The Rapid Transition Alliance is coordinated by the New Weather Institute, the STEPS Centre at the Institute of  Development Studies, and the School of Global Studies at the University of Sussex, UK. The Climate News Network is partnering with and supported by the Rapid Transition Alliance, and will be reporting regularly on its work. If you would like to see more stories of evidence-based hope for rapid transition, please sign up here.

Do you know a story of rapid transition? If so, we’d like to hear from you. Please send us a brief outline on info@climatenewsnetwork.net. Thank you.

Rising heat affects Europe’s floods and droughts

Patterns of Europe’s floods and droughts are starting to change: each could be more extreme, and far likelier with rising heat.

LONDON, 27 July, 2020 − Climate change has begun to affect the pattern of Europe’s floods. The past three decades have seen “exceptional” flooding, say Austrian scientists who have worked their way through documentary records for the last 500 years.

At the same time, heat and drought affecting the continent are on the increase. The summer of 2018 broke all records for Germany, Austria and Switzerland, and by 2019 many trees in Europe’s forests were partly or entirely dead. And by 2085 rainfall could decline by a fifth, Swiss ecologists report, to alter the make-up of the forests dramatically.

Both findings are consistent with the big picture of climate change worldwide: wet seasons will become ever wetter; dry seasons too will become more extreme, according to US researchers in a third separate study.

All attempts to establish climate records involve careful interrogation of the past. Günter Blöschl of Vienna’s University of Technology and colleagues report in Nature that they sifted evidence from mountain lake beds, floodplains and 500 years of contemporary documents to identify decades more than usually rich in floods.

The floods of 1990 to 2016 in Western and Central Europe have been among the worst in history. To make sure of such a claim, the researchers identified periods of calamitous inundation across the whole region in the late 16th century and again in the 17th; and in the 18th and early 19th centuries.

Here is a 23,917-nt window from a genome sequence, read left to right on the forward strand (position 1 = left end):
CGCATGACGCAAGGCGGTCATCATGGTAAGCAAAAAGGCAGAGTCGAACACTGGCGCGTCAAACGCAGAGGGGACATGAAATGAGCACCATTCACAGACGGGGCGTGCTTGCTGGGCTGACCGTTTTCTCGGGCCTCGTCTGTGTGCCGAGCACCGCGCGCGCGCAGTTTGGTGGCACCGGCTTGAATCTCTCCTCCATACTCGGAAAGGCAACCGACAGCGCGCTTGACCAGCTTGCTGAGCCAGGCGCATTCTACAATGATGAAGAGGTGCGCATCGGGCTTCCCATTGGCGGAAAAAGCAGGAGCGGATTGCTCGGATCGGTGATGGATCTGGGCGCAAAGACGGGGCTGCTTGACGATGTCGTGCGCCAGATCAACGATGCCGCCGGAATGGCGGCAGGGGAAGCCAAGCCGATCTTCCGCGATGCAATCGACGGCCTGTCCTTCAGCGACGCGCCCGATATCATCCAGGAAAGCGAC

“We should be preparing for the future by improving the technology to efficiently use water for crops”

If these episodes had anything in common, bygone floods happened when air temperatures were lower: fewer of them, too, happened in the summer.

“This finding seems to contradict the observation that, in some areas such as in the northwest of Europe, the recent warmer climate is aligned with larger floods,” Professor Blöschl said. “Our study shows for the first time that the underlying mechanisms have changed.

“While in the past floods have occurred more frequently under colder conditions, the opposite is the case now. The hydrological conditions of the present are very different from those in the past.”

Now, 55% of Central European floods happen in the summer, compared with 41% in previous centuries. It’s a message for planners, city chiefs and governments across the region: flood management is going to have to adapt.

So, too, is forest and woodland management, say scientists in Switzerland and Germany, who have been measuring changes in the canopies of their forests.

Growing vulnerability

For most of Europe, the single most extreme heatwave has been that of 2003: that is, until 2018. The sustained heat and aridity made temperatures in the growing season of 2018 on average 1.2°C higher than 2003, and 3.3°C higher than the average from 1961-1990.

Woodland foliage showed signs of drought stress. Leaves wilted, aged and dropped much earlier, and by 2019 many trees were dead, or partly dead. Those that survived were more vulnerable to beetle or fungal pests. Losses included beech, long considered the most drought-resistant.

Ten out of the 12 hottest growing seasons in the last 120 years have all happened this century. Climate forecasts already predict more of the same, with precipitation falling by a fifth by 2085. Foresters will have to think again about woodland design.

“Spruce was most heavily affected. But it was a surprise for us that beech, silver fir and pine were also damaged to this extent,” said Ansgar Kahmen of the University of Basel in Switzerland.

“We still need to study which tree species are good in which combinations, including from a forestry perspective. That will take time.”